Here's more color on this exchange transaction from TMFSandman originally posted at the ROIC discussion board at the MF Inside Value site here in Fooldom:The key here is that the whole deal was a cashless transaction. Normally NRDC would have to pay ROIC $12.00 per warrant to exercise. That's a lot of money for 8 million warrants.So instead of NRDC actually paying ROIC $12 per share for each of the 8 million warrants, ROIC just issued NRDC the number of shares equal to the value of ($13.13 deal price - $12.00 warrant exercise price) * 8 million warrants:$1.13 * 8 million = $9.04 million worth of shares ROIC needs to issue to NRDCDividing $9.04 million by the $13.13 per share deal price = 688,500 shares.NRDC ends up with far fewer shares from the exercise but also isn't out the $96 million it normally would have cost them. Conversely though, ROIC doesn't get the $96 million in cash to spend on new shopping centers.
NRDC ends up with far fewer shares from the exercise but also isn't out the $96 million it normally would have cost them. Conversely though, ROIC doesn't get the $96 million in cash to spend on new shopping centers. Please note, NRDC warrants are cashless warrants. The other 40 million outstanding do not have that provision.
Just a few quick thoughts...As noted, insiders have exercised their warrants (8MM shares), and others have exercised about 500K. This news is mildly positive, as it begins to reduce the overhang, but it suggests that there will be no “grand bargain” involving the vast majority of the warrants. Tanz’ attitude towards the hedge funds that own most of the warrants seems to be: “Sell ‘em or exercise ‘em – we don’t much care.” If we get a continuing and gradual warrant exercise, this may be even more positive for us ROIC shareholders. It would reduce the overhang in an orderly manner, while providing ROIC with regular infusions of equity capital to fund its ongoing acquisition program. And the dilution to AFFO would be mild and gradual, not a "cliff" event in October 2014. There would be nothing exciting in this scenario, but that’s the kind of company ROIC is.Ralph
Just want to remind folks that exercise of the remaining warrants would increase net asset value per share.See past REITNUT posts on this theme:http://boards.fool.com/roicw-dumb-or-not-30206688.aspxhttp://boards.fool.com/MessagePrint.aspx?mid=30252921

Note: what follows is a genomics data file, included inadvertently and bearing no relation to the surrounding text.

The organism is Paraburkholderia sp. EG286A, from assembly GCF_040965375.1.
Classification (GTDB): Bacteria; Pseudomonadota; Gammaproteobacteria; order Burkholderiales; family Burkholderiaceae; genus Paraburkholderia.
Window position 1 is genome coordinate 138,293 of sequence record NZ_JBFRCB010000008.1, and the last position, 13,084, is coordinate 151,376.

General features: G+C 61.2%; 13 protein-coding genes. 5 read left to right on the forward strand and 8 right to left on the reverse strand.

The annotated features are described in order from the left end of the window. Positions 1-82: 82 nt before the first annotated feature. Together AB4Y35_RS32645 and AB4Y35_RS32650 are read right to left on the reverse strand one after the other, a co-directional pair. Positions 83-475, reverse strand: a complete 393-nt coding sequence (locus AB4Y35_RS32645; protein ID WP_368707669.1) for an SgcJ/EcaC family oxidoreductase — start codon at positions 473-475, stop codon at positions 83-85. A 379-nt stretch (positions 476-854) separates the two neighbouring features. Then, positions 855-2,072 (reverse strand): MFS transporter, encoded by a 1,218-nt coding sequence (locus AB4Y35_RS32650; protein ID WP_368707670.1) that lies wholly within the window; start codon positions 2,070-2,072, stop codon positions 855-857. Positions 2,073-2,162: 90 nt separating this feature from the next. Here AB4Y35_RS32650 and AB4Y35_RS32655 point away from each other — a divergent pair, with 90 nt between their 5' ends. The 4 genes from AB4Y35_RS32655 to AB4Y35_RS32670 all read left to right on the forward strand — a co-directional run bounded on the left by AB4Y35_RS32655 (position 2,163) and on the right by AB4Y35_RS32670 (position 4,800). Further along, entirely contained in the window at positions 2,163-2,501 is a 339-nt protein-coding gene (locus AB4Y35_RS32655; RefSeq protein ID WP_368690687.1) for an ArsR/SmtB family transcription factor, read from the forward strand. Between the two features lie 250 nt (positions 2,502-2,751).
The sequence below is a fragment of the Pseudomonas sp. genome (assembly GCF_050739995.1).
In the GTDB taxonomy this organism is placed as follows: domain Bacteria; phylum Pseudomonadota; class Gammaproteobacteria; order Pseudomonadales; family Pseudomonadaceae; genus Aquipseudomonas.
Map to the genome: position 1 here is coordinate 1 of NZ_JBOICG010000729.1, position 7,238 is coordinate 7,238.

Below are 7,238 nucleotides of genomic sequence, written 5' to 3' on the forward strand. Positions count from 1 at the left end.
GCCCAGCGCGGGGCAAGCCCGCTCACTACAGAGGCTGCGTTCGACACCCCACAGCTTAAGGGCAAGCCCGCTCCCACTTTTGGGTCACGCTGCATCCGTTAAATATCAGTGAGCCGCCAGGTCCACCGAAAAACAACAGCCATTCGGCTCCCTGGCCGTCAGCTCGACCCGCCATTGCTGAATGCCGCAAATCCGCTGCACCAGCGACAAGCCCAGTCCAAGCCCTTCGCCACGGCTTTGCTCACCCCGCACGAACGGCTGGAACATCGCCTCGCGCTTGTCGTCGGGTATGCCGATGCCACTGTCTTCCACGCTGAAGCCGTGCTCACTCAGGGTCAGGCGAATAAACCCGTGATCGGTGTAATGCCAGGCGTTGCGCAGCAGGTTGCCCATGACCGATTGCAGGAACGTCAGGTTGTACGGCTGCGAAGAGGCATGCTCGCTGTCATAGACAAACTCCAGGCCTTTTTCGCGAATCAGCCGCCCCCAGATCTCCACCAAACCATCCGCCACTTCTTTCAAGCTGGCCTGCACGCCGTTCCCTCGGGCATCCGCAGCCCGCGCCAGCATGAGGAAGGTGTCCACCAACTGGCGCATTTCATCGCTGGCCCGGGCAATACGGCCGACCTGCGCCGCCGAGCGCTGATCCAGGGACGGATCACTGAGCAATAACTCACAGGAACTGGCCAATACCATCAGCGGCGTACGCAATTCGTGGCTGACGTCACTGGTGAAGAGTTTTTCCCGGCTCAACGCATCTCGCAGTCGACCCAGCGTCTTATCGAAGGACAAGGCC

but how dilutive is it to the share price?There are lots of ways to measure dilution. A simple way is to divide income, FFO and AFFO by the greater number of shares that are outstanding as a result of the exercise of warrants. This method would, indeed, reduce earnings, FFO and AFFO per share. But there are many REIT-dedicated investors who believe that the best way to measure a REIT stock's value is by looking at estimated NAV; there are lots of reasons for this, and anyone interesting in checking them out might want to take a look at "Investing in REITs." Green Street claims that REIT stock prices are more correlated with their NAVs, and changes in NAVs, than with any other metric.If the warrants are all exercised, NAV, which is now in the low-to-mid $11 area, will actually be increased, not diluted, as the exercise price is $12 per share. Of course, that doesn't mean that the stock would go up upon full exercise of the warrants, just that the stock will be more valuable - and it will probably take some time before investors figure that out. Another variable, of course, is how long it takes for ROIC to invest the cash received from the warrant exercise.There are a lot of moving parts in this warrant conundrum, and I confess to being frustrated by the relatively poor performance of ROIC's stock price over the past 6-12 months; the warrant exercise issue may be substantially responsible. (See, for example, http://finance.yahoo.com/q/bc?s=ROIC&t=6m&l=on&z...)But frustration is, for me, as far as it gets. I still really like this company, and believe it will perform better than most or all of its peers over the next few years. It would sure be nice, however, if we could get those pesky warrants out of the way. But we may have to wait for October of next year when they expire.Ralph